[FFmpeg-devel] Understanding motion vectors from ff_print_debug_info()

Loren Merritt lorenm
Wed Aug 1 07:55:51 CEST 2007

On Sun, 29 Jul 2007, Pravin Bhat wrote:
> Loren Merritt wrote:
>> Sub-sampling is where you delete some of the samples, leaving lower
>> resolution. That is not happening here.
>> Motion vectors are specified to fractional-sample precision, e.g a vector
>> of (0.5, 0) means translate the video by half a pixel (interpolating
>> between samples in the reference frame).
>> quarter_sample=1 means the precision is 0.25, and the alternative is 0.5.
>> The numbers in motion_val[] are fixed-point representations of those
>> fractional vectors.
> Great. That explains a lot!
> How does one obtain the precision of the motion vectors for a given
> codec. For example, AVFrame.motion_subsample_log2 is set (hopefully)
> based on the codec used to decode the frame. Is there a similar field
> that tells you the precision value used by the codec?

As you said, s->quarter_sample. But that's not in the public API, and it
can't even be derived from the codec name since some codecs make qpel

>>> What worries me is that the addition of that '1' is conditional and I
>>> don't understand when not to add that '1'. For example
>>> ff_print_debug_info() uses the following formula:
>>> (s->mb_width << mv_sample_log2) + (s->codec_id == CODEC_ID_H264 ? 0 : 1)
>> otoh, ffh264 uses some optimizations that require the addresses of
>> individual motion vectors to be aligned, and it doesn't benefit from
>> the dummy values.
> Is ffh264 the only codec that doesn't use padding? In other words, is
> the formula being used by ff_print_debug_info() general enough to handle
> most codecs?


>>> # Finally, is there any way to populate the AVFrame.motion_val array
>>> with the motion vectors without having the motion vectors visualized on
>>> the decoded video frame? I'm setting AVCodecContext.debug_mv = 1 to
>>> obtain the motion vectors but as a side effect that flag also draws the
>>> motion vectors. It looks like ff_print_debug_info() always draws the
>>> motion vectors when the debug_mv flag is set. It seems wasteful to have
>>> to decode the video twice in order to obtain the motion vectors and the
>>> video frames without the visualization.
>> AVFrame.motion_val is always populated, if the codec has motion vectors
>> at all. The motion vectors have to be stored somewhere, so there's no
>> penalty for exporting them.
> Great! Is there a field that gets set if the codec has no motion
> vectors? Also, I was hoping there was a way to tell which motion vectors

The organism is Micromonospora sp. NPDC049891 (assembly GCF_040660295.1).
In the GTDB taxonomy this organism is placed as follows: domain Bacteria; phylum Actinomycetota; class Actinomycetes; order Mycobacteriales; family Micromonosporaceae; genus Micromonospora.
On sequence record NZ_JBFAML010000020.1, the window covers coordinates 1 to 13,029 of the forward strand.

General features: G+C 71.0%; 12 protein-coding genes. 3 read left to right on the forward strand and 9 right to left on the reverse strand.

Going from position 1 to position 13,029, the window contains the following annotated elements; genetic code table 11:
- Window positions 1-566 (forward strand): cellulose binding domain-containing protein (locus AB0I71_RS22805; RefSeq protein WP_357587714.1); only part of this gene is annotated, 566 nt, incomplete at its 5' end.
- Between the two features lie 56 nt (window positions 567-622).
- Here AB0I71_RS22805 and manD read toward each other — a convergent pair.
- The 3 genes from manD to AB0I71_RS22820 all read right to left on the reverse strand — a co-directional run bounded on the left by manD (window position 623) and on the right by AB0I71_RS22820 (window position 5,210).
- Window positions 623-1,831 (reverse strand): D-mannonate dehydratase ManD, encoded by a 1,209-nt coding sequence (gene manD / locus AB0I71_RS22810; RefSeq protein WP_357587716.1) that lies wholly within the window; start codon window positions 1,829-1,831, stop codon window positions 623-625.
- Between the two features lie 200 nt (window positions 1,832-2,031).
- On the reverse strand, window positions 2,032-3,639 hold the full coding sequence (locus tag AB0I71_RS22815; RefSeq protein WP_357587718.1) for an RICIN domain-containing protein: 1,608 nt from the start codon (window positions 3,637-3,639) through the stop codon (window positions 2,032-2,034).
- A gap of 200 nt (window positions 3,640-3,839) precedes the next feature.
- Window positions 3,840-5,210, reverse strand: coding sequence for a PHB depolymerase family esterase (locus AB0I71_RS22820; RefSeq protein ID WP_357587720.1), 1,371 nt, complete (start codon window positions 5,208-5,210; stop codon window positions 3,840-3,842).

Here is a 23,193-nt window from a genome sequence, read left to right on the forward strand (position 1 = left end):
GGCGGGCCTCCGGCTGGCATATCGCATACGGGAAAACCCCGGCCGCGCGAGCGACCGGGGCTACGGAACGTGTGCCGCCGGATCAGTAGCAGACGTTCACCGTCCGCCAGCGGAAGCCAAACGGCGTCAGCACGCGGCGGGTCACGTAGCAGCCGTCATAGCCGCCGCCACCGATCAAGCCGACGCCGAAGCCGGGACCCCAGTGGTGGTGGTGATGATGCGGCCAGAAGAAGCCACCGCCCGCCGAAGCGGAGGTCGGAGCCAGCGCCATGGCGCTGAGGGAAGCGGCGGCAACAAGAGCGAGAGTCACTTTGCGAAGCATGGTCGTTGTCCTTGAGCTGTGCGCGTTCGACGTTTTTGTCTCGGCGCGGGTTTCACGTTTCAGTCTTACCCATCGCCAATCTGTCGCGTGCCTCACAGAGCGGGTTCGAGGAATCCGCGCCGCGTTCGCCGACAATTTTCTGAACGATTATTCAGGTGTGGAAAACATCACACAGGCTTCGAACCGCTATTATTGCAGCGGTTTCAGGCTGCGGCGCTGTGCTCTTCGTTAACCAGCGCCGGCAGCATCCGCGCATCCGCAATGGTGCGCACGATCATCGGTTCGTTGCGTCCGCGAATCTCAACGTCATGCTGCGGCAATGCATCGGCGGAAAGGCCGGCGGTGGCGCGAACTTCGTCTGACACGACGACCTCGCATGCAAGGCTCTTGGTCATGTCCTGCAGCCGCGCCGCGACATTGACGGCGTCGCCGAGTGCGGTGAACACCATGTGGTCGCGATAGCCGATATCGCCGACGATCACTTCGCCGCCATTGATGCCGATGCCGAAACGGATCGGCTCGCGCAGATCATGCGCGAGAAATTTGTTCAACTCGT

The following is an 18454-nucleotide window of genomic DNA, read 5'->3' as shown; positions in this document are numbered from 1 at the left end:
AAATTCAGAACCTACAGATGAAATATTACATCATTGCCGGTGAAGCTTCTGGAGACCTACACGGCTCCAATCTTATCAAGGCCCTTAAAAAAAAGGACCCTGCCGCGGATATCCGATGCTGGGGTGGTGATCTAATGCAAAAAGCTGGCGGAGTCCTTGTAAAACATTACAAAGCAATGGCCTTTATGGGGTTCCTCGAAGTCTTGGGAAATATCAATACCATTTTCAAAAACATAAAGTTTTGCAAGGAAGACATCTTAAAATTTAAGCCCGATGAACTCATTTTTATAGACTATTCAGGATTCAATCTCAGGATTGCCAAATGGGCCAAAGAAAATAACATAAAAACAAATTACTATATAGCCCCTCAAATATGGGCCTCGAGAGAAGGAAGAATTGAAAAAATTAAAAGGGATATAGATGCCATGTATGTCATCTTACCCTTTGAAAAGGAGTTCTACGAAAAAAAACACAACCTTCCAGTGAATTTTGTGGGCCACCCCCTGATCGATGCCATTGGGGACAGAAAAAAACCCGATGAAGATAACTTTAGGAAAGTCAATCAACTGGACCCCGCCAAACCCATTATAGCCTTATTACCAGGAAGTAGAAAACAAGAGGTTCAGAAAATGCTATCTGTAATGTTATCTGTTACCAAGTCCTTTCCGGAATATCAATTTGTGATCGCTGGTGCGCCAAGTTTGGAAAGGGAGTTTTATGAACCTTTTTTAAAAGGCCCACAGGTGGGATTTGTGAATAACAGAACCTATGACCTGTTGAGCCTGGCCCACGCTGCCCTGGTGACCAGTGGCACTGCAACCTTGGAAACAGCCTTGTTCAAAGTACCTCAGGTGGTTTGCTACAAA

> are wrong or not used in the frame construction. For example, certain
> blocks in B-frames are not constructed using the previous frame. It
> would be nice to be able to determine that the motion vectors for such
> blocks are invalid.

AVFrame.motion_val should be NULL if it's not populated.
AVFrame.mb_type contains the block types, each of which is a bitmask of 
some of the MB_TYPE_* flags. So it's a bit complicated to determine which 
mvs are valid, but it should be codec independent.

> Also, I'm working on an algorithm that tries to deblock highly compressed 
> videos. In the paper I would like to compare the algorithm
> against against existing state-of-art deblocking algorithms. I was 
> wondering:
> - have you done any quantitative testing of the deblocking performance of 
> x264 (say by comparing the psnr response of the compressed
> versus the deblocked video).
> - have you compared the deblocking performance of x264 to other 
> algorithms?

Are you designing a postprocessor, or modifying the codec itself?
Because h264's deblocking algorithm only works as an in-loop filter, not
as a postprocessor. In particular, it assumes the reference frame was
already deblocked, so that any regions of the frame that are only motion
compensated without a residual don't need to be deblocked again. Unless
they're a border between two motion blocks with different mvs, in which
case it still deblocks with less strength than places with a residual.

Designing a postprocessor is harder. Blocking artifacts that you dealt
with in one frame might still be present in the next, and might no longer
be aligned to block positions due to mc.

Also note that in h264 there is no significant difference in psnr
between any given frame before and after deblocking (although there is a
difference in perceived artifacts). It only improves the
psnr-per-bitrate of subsequent frames that are predicted from the
deblocked frame.

--Loren Merritt

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